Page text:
Saving Your Pet with CPR

Saving your pet with CPRDo you know how to react in the event of a veterinary emergency? Are you prepared to save your four-legged friend’s life? Are you familiar with saving your pet with CPR?

Although human anatomy is vastly different than that of a dog or cat, the basics of our cardiovascular systems are similar enough to make CPR a viable option for saving your pet. Even better, if you’re trained – or even familiar – with human CPR, you’re ready to save your pet.

Check for a pulse, by feeling for a pulse on his femoral artery, which is located on the inside of his thigh, close to where it meets his body. Other area’s to check for a pulse are below the ankle, where the left elbow touches the chest, and below the wrist. If you feel a pulse, do not perform compressions.

  • Tip: Practice taking your dog or cat’s pulse when they’re healthy and resting, so you’ll be experienced when it’s time for saving your pet with CPR.

Look for other warning signs: His gums will appear gray and his pupils will be dilated if he’s in cardiovascular distress.

Saving Your Pet with CPR

As with human CPR, you’ll need to breathe and pump your pet’s blood for him when you perform CPR. Start by laying your pet on a flat, firm surface on his right side, with his head and throat extended to clear his airway.


  1. Start by administering a rescue breath. Hold your pet’s mouth closed, cover his nose with your mouth, and exhale until his chest rises.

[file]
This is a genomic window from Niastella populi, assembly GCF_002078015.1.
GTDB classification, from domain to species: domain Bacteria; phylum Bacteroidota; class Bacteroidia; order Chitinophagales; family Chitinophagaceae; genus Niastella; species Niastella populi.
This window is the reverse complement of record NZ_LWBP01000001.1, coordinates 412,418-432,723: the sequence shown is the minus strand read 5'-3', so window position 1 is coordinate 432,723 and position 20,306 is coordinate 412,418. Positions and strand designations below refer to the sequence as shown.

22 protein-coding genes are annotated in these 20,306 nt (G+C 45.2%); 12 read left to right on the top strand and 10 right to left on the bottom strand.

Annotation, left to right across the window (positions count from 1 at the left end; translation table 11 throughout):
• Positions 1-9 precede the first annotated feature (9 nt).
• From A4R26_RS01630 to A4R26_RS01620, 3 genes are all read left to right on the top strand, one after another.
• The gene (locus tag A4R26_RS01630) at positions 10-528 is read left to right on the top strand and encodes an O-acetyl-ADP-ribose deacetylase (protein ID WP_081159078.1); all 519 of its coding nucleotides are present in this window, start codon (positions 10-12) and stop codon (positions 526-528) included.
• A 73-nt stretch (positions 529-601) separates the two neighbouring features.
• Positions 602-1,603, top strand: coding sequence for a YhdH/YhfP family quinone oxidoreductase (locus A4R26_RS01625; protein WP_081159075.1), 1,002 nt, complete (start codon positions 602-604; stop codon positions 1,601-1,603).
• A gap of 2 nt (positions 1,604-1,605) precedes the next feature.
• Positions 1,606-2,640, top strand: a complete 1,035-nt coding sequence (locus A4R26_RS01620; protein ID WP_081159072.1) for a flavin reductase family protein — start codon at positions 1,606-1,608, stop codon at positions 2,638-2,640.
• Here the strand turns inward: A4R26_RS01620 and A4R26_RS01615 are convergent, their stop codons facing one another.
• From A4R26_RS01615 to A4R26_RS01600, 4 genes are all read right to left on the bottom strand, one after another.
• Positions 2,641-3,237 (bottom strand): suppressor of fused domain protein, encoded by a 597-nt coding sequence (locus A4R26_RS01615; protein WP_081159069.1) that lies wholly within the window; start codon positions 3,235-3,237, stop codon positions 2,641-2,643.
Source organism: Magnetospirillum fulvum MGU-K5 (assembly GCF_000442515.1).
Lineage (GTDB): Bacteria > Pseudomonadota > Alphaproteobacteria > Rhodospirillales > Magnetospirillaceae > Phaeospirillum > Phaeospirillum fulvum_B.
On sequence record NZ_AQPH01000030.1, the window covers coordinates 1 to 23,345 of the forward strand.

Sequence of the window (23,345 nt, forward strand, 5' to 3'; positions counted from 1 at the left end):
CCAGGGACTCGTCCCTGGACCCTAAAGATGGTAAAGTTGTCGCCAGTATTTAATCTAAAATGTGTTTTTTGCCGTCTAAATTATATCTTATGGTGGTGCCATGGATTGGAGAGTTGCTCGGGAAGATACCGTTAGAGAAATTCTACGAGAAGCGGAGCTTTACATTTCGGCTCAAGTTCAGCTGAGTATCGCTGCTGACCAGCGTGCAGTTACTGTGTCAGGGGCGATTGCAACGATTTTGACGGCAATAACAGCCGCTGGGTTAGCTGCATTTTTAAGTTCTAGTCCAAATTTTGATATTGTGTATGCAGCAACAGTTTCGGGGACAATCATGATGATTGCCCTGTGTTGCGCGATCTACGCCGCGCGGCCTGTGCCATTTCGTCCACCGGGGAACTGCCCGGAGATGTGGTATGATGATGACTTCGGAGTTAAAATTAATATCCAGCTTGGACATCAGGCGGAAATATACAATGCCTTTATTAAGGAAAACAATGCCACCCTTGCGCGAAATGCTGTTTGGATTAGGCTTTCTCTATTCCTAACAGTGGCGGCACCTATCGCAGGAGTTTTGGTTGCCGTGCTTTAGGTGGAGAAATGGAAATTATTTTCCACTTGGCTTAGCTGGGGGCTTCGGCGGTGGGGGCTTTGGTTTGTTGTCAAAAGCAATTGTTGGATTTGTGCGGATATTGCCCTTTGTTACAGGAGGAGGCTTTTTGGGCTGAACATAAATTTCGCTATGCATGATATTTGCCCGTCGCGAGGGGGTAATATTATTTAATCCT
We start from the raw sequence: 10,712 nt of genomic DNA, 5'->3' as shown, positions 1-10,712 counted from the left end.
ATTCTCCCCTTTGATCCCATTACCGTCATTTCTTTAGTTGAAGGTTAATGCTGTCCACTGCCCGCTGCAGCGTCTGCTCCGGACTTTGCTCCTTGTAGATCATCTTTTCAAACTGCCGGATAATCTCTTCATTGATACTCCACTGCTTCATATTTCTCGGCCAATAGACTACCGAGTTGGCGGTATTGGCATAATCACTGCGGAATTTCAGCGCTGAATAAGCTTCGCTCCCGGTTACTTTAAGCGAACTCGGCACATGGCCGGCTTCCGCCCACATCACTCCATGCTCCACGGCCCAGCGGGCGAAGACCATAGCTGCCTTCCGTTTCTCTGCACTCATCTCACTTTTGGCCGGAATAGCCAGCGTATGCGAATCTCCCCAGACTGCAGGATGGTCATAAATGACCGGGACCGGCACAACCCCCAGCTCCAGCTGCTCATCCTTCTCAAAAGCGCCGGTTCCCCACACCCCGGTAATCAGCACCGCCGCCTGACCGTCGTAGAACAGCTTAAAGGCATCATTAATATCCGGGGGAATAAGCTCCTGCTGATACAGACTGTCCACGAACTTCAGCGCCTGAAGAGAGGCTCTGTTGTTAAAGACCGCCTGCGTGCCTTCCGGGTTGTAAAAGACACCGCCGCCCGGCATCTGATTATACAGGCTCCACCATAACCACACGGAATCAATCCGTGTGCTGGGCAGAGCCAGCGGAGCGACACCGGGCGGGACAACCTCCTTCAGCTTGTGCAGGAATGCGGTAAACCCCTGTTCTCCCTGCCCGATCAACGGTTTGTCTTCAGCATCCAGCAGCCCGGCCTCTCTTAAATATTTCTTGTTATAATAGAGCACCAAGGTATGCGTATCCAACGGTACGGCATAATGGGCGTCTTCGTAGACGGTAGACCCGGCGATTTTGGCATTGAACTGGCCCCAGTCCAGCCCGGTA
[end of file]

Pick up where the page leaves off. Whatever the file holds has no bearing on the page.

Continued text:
2. Administer chest compressions. Place your hands on his ribs where the elbow meets his chest. For pets under 30 pounds, thrusts should compress the chest 1/2 – 1 inch, for pets 30-90 pounds administer compressions 1-3 inches in depth and pets over 90 pounds need compressions 2-4 inches.
  3. Chest compressions should be done at a rate of 100-120 times per minute or 30 times per breath.
  4. Check for responsiveness. If your pet’s pulse returns or he starts breathing, discontinue pet CPR.
  5. Continue CPR until your pet revives or for 20 minutes pass. If your pet hasn’t regained heartbeat or breath after 20 minutes, it’s unlikely continued CPR will revive him.

Need a reminder for when you’re away from the computer? Download our print-ready instruction sheet.

Never practice CPR on a pet that isn’t injured. Administering CPR to a well animal can harm it.

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